Intel Moves Nehalem to ULV for Ultra-Thin Laptops

Intel's transition to the Nehalem architecture for all of its mainstream processors is now complete. The chipmaker announced the extension of its Nehalem-based Core processor family into ultra-thin and ultraportable laptop designs.

In its press release, Intel stressed the number 32, as the chips are manufactured on the 32nm process, and deliver 32 percent slimmer laptops and more than 32 percent better performance.

These new processors also reduce power consumption more than 15 percent, resulting in better battery life.

"Consumers crave laptops that offer style and performance, and the new 2010 Intel Core Ultra-Low Voltage processors for ultra-thin laptops delivers both, in one sleek design," said Mooly Eden, vice president and general manager of the PC Client Group at Intel. "Intel's leadership in 32nm high-k metal gate process technology, combined with breakthrough architecture and design has enabled thinner, lighter and faster notebooks than previous models, with terrific battery life. Not only are laptops becoming ultraportable, but with the new processors inside, users will see faster response times and less waiting."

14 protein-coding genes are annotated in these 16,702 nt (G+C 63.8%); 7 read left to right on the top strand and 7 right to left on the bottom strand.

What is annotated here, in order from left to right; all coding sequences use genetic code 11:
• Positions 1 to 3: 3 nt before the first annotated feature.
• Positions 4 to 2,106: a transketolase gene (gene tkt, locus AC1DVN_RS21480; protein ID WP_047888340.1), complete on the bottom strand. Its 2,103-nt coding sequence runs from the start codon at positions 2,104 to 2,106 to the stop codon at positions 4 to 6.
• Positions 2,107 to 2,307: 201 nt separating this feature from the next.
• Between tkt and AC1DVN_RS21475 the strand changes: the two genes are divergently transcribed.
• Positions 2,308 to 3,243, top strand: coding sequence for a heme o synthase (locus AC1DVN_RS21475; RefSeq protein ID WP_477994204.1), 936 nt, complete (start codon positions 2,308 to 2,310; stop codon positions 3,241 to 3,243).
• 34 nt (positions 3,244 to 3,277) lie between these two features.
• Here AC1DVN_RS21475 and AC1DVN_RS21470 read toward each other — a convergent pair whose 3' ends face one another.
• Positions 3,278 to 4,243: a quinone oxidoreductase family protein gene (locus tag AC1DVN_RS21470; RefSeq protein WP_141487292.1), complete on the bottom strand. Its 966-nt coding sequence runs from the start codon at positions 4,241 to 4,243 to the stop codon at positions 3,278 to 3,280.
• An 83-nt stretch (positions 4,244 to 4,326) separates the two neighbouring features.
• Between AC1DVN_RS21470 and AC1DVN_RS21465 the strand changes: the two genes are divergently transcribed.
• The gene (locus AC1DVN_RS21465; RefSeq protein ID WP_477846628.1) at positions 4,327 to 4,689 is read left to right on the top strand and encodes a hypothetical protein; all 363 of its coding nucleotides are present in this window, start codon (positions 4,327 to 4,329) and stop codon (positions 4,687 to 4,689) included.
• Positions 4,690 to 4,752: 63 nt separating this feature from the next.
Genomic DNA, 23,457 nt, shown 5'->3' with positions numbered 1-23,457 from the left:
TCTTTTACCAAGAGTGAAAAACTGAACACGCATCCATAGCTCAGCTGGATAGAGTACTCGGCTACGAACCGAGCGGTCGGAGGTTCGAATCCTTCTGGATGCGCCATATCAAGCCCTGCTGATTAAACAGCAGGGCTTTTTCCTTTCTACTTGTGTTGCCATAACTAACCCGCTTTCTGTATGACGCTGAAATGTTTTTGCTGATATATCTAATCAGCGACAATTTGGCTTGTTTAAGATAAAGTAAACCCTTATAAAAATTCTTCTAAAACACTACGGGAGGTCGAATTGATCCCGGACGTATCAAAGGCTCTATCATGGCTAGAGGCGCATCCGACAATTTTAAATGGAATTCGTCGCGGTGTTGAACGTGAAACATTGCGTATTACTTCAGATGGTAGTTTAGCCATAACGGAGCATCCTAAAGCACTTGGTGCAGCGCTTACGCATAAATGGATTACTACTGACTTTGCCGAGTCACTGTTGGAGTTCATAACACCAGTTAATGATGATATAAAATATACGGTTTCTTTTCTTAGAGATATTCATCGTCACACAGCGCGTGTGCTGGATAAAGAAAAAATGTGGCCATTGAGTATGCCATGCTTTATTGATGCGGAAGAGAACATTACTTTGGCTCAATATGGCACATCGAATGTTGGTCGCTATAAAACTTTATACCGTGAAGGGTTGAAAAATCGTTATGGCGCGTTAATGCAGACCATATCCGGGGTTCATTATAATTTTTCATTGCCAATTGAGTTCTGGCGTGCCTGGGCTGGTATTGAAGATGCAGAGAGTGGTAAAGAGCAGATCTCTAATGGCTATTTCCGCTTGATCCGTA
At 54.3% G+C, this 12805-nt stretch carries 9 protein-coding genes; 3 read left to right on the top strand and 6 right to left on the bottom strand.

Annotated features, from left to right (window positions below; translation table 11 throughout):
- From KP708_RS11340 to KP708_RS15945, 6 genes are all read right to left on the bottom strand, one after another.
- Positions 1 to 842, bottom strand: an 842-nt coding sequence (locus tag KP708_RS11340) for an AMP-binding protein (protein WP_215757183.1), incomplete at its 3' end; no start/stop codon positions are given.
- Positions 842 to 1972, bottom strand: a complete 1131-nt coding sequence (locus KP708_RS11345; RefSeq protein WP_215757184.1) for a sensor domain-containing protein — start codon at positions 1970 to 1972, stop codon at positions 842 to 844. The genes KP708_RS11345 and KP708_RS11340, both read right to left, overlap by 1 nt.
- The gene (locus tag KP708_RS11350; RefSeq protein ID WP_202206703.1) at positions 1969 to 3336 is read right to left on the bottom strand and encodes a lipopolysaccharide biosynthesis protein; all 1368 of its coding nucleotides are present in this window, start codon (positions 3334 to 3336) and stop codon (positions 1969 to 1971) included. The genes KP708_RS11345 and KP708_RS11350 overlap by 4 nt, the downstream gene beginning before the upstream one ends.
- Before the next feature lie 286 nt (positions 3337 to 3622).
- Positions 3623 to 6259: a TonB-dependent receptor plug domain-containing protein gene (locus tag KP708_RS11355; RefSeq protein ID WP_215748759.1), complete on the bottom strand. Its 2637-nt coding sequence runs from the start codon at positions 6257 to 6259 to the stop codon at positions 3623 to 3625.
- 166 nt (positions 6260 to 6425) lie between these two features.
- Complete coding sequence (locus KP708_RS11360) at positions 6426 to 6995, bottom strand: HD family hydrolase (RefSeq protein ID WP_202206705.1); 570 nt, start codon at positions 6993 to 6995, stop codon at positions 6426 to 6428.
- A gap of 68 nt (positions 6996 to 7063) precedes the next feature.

Like the rest of the current Westmere family, the Core i5 and i7 support Turbo Boost to automatically accelerate performance, while the entire line features Hyper-Threading to process two threads per core.

More than 40 designs are expected from computer makers such as Acer, Asus, Lenovo and MSI, and will be offered at a variety of price points beginning in June.

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  • mi1ez
    All we need now is to lose the Atoms!
  • ksampanna
    Yes, I think that's the beginning of the end for them.
  • evilgenius134
    I think atoms will move into portable electronics seeing that these are now everywhere; ULV, laptops, mainstream office and enthusiast. The only palce Intel still ahve to go is mobile phones, MP3 players etc.

    A good powerful atom architecture in those will really allow them to lift off as a decent application system, even jsut for more application integrated into the Net.